Putin likens Western sanctions to war as Russian assault traps Ukrainian civilians

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Ukrainian soldiers carry babies helping a fleeing family to find a vehicle after crossing the Irpin river near Kyiv on Saturday. AP

Russian President Vladimir Putin said Western sanctions were akin to war on Saturday as his forces pressed on with their assault on Ukraine, where planned civilian evacuations from two besieged cities were called off.

Russia and Ukraine traded blame over the failure to provide safe passage to civilians fleeing the two bombarded cities, on the 10th day of a war that has fuelled Europe’s biggest humanitarian disaster in decades.

Russia’s invasion, which began on Feb.24, has sent nearly 1.5 million refugees fleeing westward into the European Union and provoked unprecedented international sanctions on Moscow.

Russia-ceasefire-Mariupol-main1-750 Fire is seen in Mariupol at a residential area after shelling amid Russia’s invasion of Ukraine. Reuters

The Russian defence ministry said its units had opened humanitarian corridors near the cities of Mariupol and Volnovakha, which have been encircled by its troops. But in Mariupol, the city council said Russia was not observing the ceasefire and it asked residents to return to shelters and await further information on evacuation.

Russia’s defence ministry accused Ukrainian “nationalists” of preventing civilians from leaving, RIA news agency reported.


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The International Committee of the Red Cross later said it understood that civilian evacuations from Mariupol and Volnovakha would not now start on Saturday.

The port of Mariupol has endured heavy bombardment, a sign of its strategic value to Moscow due to its position between Russian-backed separatist-held eastern Ukraine and the Black Sea Crimean peninsula, which Moscow seized from Kyiv in 2014.

“This night the shelling was harder and closer,” a staff member from Doctors without Borders/Medecins sans Frontieres (MSF) said, according to the aid agency. There was still no power, water, heating or mobile phone links and food was scarce.

OFFENSIVE TO CONTINUE

The Russian defence ministry said a broad offensive would continue in Ukraine, where it denies attacking civilians or invading, calling its actions a “special military operation.”

Russian forces were carrying out strikes on military infrastructure and forces from separatist-held Donetsk were tightening the encirclement of Mariupol, Defence Ministry spokesman Igor Konashenkov said.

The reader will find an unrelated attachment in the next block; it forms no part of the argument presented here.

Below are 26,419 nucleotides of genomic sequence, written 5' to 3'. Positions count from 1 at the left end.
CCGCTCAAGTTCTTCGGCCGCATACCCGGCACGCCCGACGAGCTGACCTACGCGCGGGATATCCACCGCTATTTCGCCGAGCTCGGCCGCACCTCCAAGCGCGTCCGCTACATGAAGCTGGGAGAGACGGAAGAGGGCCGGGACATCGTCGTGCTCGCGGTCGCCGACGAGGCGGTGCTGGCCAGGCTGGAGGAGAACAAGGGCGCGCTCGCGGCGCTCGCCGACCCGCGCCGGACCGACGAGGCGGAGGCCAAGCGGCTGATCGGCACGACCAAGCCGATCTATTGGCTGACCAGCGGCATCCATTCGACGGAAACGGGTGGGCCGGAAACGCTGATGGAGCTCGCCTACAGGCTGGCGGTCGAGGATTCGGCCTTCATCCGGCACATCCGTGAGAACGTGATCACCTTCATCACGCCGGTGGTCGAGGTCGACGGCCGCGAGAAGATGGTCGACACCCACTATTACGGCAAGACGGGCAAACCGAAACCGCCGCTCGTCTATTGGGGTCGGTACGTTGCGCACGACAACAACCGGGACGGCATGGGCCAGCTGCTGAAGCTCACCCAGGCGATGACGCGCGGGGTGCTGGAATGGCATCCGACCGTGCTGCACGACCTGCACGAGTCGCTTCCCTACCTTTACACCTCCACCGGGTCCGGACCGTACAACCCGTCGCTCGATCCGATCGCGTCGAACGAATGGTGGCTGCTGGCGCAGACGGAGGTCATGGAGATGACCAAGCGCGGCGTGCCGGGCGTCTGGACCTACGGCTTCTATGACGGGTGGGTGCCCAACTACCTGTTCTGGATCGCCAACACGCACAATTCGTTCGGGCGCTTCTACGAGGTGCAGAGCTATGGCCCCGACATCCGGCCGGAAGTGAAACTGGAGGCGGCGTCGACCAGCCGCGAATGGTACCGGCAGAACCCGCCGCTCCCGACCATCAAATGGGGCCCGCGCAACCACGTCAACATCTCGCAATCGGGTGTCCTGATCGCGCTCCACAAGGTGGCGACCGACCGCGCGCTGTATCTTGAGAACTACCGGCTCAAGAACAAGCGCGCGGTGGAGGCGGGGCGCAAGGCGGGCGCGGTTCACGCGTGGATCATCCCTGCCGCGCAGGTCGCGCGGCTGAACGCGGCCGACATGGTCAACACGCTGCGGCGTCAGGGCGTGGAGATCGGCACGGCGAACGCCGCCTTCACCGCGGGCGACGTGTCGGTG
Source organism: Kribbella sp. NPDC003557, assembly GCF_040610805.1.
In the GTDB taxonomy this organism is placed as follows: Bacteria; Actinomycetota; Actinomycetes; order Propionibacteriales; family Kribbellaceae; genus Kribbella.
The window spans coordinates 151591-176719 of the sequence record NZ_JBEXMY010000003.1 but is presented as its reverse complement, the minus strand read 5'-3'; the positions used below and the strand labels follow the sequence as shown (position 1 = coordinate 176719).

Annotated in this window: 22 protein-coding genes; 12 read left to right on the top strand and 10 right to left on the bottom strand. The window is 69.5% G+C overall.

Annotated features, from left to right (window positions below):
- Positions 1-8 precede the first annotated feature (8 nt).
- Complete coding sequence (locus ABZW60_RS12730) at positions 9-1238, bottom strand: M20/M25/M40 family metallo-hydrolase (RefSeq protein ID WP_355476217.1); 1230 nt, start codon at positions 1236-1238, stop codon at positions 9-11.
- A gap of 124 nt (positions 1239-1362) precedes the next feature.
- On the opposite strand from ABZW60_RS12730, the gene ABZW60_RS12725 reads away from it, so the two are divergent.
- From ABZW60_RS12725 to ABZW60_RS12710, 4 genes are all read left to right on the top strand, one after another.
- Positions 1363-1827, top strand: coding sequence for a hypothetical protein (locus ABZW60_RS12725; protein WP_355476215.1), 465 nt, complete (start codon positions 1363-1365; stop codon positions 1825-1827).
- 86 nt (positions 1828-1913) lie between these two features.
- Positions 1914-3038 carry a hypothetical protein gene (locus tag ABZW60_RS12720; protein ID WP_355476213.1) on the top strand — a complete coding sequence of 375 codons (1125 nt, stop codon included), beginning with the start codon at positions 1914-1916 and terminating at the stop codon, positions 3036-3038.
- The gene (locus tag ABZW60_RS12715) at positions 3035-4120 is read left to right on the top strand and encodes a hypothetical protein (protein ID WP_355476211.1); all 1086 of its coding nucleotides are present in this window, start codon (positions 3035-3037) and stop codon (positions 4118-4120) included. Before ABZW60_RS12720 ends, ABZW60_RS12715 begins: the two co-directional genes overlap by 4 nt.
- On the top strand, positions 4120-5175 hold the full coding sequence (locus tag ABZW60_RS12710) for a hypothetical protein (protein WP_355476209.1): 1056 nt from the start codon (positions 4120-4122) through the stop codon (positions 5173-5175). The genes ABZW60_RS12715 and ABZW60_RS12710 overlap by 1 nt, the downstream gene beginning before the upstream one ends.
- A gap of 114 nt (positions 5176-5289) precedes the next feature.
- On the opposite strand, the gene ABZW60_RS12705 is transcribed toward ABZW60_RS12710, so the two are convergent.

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A woman reacts as paramedics perform CPR on a girl at city hospital of Mariupol, Ukraine. AP

Putin said on Saturday he wanted a neutral Ukraine that had been “demilitarised” and “denazified,” adding: “These sanctions that are being imposed are akin to a declaration of war but thank God it has not come to that.”

Earlier, Kremlin spokesman Dmitry Peskov accused the West of “economic banditry” and threatened to retaliate, without giving details.

Russia’s Foreign Ministry accused Britain of “sanctions hysteria” and vowed tough but proportionate measures against British interests in Russia. Britain plans to tighten its laws to facilitate a crackdown on Russian oligarchs in London.
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Serhii, father of teenager Iliya, cries on his son’s lifeless body lying on a stretcher in Mariupol, Ukraine. AP

Italian police have seized villas and yachts worth at least $153 million from four high-profile Russians put on an EU sanctions list, sources said on Saturday.

The conflict has shaken international diplomacy over Iran’s nuclear programme, one of the few areas where Russia and the United States had been working together to curb what the West suspects is an Iranian plan to develop nuclear arms.

Russian Foreign Minister Sergei Lavrov said on Saturday the new Western sanctions imposed on his country had become a stumbling block for clinching a nuclear deal with Iran.
In further diplomatic fallout from the war, the premiers of non-Nato countries Finland and Sweden said on Saturday they would step up their security cooperation due to Russia’s actions, though they were non-committal about joining the Atlantic alliance.

Reuters

 

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